Hawaii awarded $1 million federal centers Medicaid-Medicare Services grant to increase employment of people with disabilities

University of Hawaiʻi
Posted: Mar 11, 2005

HONOLULU — The State of Hawaiʻi has been awarded a two-year, $1 million Medicaid Infrastructure Grant (MIG) by the Center for Medicaid and Medicare Services to develop work incentives and services for people with disabilities qualified to work.

The project, called Hire Abilities—Hawaiʻi, represents a unique and innovative collaboration between the Governor‘s Office, Department of Human Services (DHS), and the University of Hawaiʻi and its Center on Disability Studies, as well as the Department of Health (DOH), Department of Labor, Department of Education, and the Hawaiʻi State Legislature.

"I want to commend everyone who worked diligently to secure this important funding for the State of Hawaiʻi. This $1 million grant will lay the foundation for future collaborative efforts to provide employment opportunities for individuals with disabilities. This is the first time Hawaiʻi has qualified for this grant, and on behalf of all those who will benefit, we couldn‘t be happier," said Governor Linda Lingle.

Authorized under the Ticket to Work & Work Incentives Improvement Act (TWWIIA), the MIG provides resources to eligible states to remove barriers to employment and develop an infrastructure to support working people with disabilities. The program calls for collaboration across multiple systems of care and aims to clarify, strengthen and integrate disability benefits, vocational rehabilitation, P-20 educational and workforce development systems.

According to state studies, two-thirds of people with significant disabilities in Hawaiʻi wish to work and 60 percent can achieve competitive employment with ongoing support. However, less than 20 percent are actually employed. Through this grant, systems barriers can be corrected, which can help lead to more of Hawaiʻi‘s people successfully joining the workforce.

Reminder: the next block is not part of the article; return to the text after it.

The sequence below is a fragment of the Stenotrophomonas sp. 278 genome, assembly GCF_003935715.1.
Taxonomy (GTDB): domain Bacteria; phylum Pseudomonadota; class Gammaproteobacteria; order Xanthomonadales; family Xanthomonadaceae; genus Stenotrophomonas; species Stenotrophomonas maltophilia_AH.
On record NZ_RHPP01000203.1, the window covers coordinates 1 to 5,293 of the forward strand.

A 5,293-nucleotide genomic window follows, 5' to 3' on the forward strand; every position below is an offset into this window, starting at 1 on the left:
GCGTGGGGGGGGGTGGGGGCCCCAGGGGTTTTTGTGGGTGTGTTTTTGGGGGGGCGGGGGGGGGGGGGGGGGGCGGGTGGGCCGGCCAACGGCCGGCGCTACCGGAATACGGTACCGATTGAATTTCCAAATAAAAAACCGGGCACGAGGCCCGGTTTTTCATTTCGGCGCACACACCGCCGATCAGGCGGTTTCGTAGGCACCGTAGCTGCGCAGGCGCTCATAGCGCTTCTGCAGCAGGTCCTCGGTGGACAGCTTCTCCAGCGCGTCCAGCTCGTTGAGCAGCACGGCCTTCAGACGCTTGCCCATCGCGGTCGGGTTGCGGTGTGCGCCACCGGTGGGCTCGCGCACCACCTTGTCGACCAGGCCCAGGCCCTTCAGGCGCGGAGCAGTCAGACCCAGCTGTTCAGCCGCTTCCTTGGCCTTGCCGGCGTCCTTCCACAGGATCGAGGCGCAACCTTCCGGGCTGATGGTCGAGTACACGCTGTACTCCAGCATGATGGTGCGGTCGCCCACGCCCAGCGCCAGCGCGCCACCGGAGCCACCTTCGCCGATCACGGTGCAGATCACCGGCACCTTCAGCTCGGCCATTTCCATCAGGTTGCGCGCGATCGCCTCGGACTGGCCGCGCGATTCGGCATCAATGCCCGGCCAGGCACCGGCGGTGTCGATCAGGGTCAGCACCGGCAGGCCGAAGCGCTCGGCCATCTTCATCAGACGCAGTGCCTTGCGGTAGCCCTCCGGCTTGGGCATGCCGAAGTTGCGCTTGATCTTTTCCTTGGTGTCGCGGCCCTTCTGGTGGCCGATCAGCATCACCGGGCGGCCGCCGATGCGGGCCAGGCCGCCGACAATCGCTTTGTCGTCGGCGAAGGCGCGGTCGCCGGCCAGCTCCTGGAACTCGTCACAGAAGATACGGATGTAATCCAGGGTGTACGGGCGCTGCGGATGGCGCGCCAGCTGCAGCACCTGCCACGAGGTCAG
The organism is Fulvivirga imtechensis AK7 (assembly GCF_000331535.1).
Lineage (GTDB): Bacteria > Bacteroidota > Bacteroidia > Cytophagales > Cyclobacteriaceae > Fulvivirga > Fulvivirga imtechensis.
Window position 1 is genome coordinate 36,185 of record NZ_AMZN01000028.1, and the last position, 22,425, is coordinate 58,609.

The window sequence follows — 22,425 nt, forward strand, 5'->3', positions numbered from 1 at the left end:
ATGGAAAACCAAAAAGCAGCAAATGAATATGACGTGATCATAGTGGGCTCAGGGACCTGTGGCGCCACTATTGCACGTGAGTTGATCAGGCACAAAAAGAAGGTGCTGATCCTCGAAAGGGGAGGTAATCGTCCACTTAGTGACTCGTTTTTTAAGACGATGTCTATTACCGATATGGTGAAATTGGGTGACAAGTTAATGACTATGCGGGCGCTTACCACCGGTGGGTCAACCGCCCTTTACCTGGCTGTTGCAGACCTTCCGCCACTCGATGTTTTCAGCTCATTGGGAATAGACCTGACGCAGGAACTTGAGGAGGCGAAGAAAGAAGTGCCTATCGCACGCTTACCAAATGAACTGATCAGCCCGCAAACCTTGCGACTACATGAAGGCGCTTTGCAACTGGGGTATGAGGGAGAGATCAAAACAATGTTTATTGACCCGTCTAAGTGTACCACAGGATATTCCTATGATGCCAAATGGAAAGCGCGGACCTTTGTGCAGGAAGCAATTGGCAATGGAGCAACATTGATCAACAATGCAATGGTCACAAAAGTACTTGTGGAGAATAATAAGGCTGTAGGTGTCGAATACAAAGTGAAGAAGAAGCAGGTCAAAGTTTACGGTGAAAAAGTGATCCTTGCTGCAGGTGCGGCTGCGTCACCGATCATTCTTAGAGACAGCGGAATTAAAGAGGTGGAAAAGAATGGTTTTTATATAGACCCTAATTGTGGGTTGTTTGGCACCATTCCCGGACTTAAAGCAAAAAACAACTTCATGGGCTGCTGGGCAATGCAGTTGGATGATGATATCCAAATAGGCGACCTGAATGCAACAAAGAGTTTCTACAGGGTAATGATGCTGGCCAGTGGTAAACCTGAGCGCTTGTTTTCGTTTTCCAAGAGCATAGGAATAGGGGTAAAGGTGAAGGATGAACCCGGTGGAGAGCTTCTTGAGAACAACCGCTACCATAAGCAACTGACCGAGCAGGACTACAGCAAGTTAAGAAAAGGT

"The University of Hawaiʻi, through the Center on Disability Studies on our Mānoa campus, is pleased to serve as administrator of this grant, which will aid in providing significant opportunities for persons with disabilities in Hawaiʻi," said UH Interim President David McClain. "Providing access and opportunity for all of Hawaiʻi‘s residents is central to the mission of the university."

A key component of the grant will be exploring the development of a Medicaid Buy-In Option and strengthening available personal assistance services for workers with disabilities in Hawaiʻi. In the current disability benefits system, working appears to jeopardize the benefits that people with disabilities need to get and keep jobs, move out of poverty, and progress in their recovery.

A Medicaid Buy-In Option in Hawaiʻi would allow the local Medicaid office to increase its income eligibility limit, which is currently $1,700 per month, so that working Medicaid beneficiaries could earn more than the current income limit and still maintain their benefits and the vital products and services that Medicaid benefits provide, such as medications, therapy and personal assistance services.

The first year of this potential multi-year project focuses on analyzing the barriers of people with disabilities who are qualified to work, and will rely heavily on input from persons served by the DHS and DOH. For example, the project calls for a participatory action research approach that will involve crucial stakeholders, such as persons with disabilities and their service providers, throughout the planning, research and implementation processes of the project.

Key elements of the project include regular meetings of inter-agency coalitions of stakeholders to determine the feasibility of implementing a Medicaid Buy-In Option, personal assistance services, and other work incentive initiatives. The coalitions will define the features and parameters and plan the implementation in terms of data and fiscal management, inter-agency coordination, hiring and training of staff, and communication of work incentives information to caseworkers and consumers.